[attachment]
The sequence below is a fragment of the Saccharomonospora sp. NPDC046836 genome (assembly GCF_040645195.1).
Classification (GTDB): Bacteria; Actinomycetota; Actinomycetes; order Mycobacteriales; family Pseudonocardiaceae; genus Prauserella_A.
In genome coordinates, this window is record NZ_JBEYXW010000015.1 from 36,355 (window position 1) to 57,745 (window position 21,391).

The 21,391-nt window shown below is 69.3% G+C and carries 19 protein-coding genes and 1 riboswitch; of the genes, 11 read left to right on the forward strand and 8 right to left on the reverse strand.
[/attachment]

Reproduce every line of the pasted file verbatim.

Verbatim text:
The sequence below is a fragment of the Saccharomonospora sp. NPDC046836 genome (assembly GCF_040645195.1).
Classification (GTDB): Bacteria; Actinomycetota; Actinomycetes; order Mycobacteriales; family Pseudonocardiaceae; genus Prauserella_A.
In genome coordinates, this window is record NZ_JBEYXW010000015.1 from 36,355 (window position 1) to 57,745 (window position 21,391).

The 21,391-nt window shown below is 69.3% G+C and carries 19 protein-coding genes and 1 riboswitch; of the genes, 11 read left to right on the forward strand and 8 right to left on the reverse strand.